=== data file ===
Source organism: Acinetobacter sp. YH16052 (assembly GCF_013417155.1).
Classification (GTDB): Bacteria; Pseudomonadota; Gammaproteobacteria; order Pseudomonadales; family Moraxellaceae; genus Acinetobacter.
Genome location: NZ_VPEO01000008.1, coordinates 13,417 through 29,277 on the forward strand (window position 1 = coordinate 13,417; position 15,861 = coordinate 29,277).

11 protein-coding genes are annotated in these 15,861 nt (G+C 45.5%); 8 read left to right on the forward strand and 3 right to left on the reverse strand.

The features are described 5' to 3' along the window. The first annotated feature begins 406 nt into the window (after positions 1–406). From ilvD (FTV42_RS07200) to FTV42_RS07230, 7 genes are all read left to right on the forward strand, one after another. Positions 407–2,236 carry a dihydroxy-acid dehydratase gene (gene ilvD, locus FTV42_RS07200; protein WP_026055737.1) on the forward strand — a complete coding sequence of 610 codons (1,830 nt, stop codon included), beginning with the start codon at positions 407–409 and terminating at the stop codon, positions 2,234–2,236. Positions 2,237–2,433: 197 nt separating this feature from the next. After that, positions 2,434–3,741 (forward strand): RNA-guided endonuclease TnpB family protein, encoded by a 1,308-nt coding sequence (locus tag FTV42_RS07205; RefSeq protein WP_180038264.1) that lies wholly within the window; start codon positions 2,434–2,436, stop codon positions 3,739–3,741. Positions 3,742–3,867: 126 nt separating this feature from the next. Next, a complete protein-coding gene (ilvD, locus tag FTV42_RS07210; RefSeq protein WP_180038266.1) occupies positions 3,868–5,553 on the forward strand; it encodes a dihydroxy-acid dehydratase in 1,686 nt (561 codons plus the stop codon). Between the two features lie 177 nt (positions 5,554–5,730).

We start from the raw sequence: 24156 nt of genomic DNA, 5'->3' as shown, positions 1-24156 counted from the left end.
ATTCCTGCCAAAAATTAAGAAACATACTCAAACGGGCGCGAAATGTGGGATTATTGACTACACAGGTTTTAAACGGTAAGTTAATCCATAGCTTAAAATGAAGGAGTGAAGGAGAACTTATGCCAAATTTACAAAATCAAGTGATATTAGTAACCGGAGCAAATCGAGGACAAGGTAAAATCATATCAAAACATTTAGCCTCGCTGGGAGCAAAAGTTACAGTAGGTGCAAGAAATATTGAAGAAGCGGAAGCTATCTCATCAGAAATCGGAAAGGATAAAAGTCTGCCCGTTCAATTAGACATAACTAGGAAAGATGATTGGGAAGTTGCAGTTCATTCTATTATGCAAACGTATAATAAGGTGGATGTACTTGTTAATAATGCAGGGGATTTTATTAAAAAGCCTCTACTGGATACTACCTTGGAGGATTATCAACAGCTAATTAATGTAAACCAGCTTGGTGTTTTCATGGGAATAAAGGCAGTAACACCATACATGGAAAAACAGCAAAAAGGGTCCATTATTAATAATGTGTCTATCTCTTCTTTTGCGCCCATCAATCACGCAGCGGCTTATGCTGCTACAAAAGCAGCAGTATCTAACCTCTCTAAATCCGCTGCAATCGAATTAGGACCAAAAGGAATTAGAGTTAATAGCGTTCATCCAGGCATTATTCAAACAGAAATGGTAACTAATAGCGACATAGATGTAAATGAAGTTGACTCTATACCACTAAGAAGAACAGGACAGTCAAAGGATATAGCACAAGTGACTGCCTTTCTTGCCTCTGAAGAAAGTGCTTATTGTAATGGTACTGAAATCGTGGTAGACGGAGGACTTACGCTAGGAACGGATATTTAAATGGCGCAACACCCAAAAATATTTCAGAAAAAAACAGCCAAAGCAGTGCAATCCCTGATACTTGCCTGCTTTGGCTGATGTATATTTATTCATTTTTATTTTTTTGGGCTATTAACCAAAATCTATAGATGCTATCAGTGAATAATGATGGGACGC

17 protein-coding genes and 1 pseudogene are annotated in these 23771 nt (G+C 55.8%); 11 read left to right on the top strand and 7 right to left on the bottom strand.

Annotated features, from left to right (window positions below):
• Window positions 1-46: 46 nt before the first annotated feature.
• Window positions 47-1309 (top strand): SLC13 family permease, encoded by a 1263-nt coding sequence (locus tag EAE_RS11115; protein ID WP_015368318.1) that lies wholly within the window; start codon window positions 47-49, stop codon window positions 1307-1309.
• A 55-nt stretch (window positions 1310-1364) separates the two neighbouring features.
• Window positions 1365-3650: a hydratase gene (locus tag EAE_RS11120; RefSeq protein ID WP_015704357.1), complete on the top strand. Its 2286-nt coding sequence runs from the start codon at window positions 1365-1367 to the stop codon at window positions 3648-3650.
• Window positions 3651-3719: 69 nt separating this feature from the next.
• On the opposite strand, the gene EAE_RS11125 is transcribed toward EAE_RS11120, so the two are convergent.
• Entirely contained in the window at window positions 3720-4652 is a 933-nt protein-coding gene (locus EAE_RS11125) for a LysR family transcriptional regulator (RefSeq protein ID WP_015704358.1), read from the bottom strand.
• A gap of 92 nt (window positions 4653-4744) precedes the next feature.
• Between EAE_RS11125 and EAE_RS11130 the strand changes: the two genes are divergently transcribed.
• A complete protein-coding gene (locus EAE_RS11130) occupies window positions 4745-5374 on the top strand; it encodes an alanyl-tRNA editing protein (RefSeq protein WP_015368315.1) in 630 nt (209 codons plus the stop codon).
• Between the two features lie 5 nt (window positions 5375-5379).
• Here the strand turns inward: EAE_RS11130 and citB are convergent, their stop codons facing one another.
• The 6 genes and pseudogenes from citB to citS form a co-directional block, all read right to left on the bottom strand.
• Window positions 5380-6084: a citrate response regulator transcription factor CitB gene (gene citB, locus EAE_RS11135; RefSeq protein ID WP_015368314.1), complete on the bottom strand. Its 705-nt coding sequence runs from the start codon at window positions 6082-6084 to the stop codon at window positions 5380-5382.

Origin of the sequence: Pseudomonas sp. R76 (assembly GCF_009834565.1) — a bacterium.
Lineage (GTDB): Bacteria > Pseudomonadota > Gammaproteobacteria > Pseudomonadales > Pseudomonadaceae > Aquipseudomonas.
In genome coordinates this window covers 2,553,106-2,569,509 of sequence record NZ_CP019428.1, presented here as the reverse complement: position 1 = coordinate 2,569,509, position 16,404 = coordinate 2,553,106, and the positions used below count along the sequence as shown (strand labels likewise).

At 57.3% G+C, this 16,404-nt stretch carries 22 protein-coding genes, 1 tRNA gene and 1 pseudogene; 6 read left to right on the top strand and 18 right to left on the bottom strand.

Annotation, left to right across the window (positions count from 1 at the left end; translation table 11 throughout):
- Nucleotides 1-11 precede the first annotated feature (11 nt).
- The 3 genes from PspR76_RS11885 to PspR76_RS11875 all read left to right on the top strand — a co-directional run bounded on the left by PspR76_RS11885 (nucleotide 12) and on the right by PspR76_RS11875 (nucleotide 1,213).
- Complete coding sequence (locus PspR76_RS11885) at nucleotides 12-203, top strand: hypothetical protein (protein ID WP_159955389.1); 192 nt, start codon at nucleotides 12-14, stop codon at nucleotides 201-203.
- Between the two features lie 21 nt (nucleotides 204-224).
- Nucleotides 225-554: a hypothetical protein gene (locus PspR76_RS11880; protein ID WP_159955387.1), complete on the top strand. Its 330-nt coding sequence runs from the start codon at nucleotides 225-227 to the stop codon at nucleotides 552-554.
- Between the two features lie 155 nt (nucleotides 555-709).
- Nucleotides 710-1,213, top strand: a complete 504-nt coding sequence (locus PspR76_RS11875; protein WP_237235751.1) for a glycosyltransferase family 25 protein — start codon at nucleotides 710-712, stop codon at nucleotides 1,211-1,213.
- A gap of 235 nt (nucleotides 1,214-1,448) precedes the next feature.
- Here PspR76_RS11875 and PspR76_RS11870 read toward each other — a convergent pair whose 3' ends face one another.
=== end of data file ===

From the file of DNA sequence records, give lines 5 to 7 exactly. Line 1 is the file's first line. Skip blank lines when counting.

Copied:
The features are described 5' to 3' along the window. The first annotated feature begins 406 nt into the window (after positions 1–406). From ilvD (FTV42_RS07200) to FTV42_RS07230, 7 genes are all read left to right on the forward strand, one after another. Positions 407–2,236 carry a dihydroxy-acid dehydratase gene (gene ilvD, locus FTV42_RS07200; protein WP_026055737.1) on the forward strand — a complete coding sequence of 610 codons (1,830 nt, stop codon included), beginning with the start codon at positions 407–409 and terminating at the stop codon, positions 2,234–2,236. Positions 2,237–2,433: 197 nt separating this feature from the next. After that, positions 2,434–3,741 (forward strand): RNA-guided endonuclease TnpB family protein, encoded by a 1,308-nt coding sequence (locus tag FTV42_RS07205; RefSeq protein WP_180038264.1) that lies wholly within the window; start codon positions 2,434–2,436, stop codon positions 3,739–3,741. Positions 3,742–3,867: 126 nt separating this feature from the next. Next, a complete protein-coding gene (ilvD, locus tag FTV42_RS07210; RefSeq protein WP_180038266.1) occupies positions 3,868–5,553 on the forward strand; it encodes a dihydroxy-acid dehydratase in 1,686 nt (561 codons plus the stop codon). Between the two features lie 177 nt (positions 5,554–5,730).

We start from the raw sequence: 24156 nt of genomic DNA, 5'->3' as shown, positions 1-24156 counted from the left end.
ATTCCTGCCAAAAATTAAGAAACATACTCAAACGGGCGCGAAATGTGGGATTATTGACTACACAGGTTTTAAACGGTAAGTTAATCCATAGCTTAAAATGAAGGAGTGAAGGAGAACTTATGCCAAATTTACAAAATCAAGTGATATTAGTAACCGGAGCAAATCGAGGACAAGGTAAAATCATATCAAAACATTTAGCCTCGCTGGGAGCAAAAGTTACAGTAGGTGCAAGAAATATTGAAGAAGCGGAAGCTATCTCATCAGAAATCGGAAAGGATAAAAGTCTGCCCGTTCAATTAGACATAACTAGGAAAGATGATTGGGAAGTTGCAGTTCATTCTATTATGCAAACGTATAATAAGGTGGATGTACTTGTTAATAATGCAGGGGATTTTATTAAAAAGCCTCTACTGGATACTACCTTGGAGGATTATCAACAGCTAATTAATGTAAACCAGCTTGGTGTTTTCATGGGAATAAAGGCAGTAACACCATACATGGAAAAACAGCAAAAAGGGTCCATTATTAATAATGTGTCTATCTCTTCTTTTGCGCCCATCAATCACGCAGCGGCTTATGCTGCTACAAAAGCAGCAGTATCTAACCTCTCTAAATCCGCTGCAATCGAATTAGGACCAAAAGGAATTAGAGTTAATAGCGTTCATCCAGGCATTATTCAAACAGAAATGGTAACTAATAGCGACATAGATGTAAATGAAGTTGACTCTATACCACTAAGAAGAACAGGACAGTCAAAGGATATAGCACAAGTGACTGCCTTTCTTGCCTCTGAAGAAAGTGCTTATTGTAATGGTACTGAAATCGTGGTAGACGGAGGACTTACGCTAGGAACGGATATTTAAATGGCGCAACACCCAAAAATATTTCAGAAAAAAACAGCCAAAGCAGTGCAATCCCTGATACTTGCCTGCTTTGGCTGATGTATATTTATTCATTTTTATTTTTTTGGGCTATTAACCAAAATCTATAGATGCTATCAGTGAATAATGATGGGACGC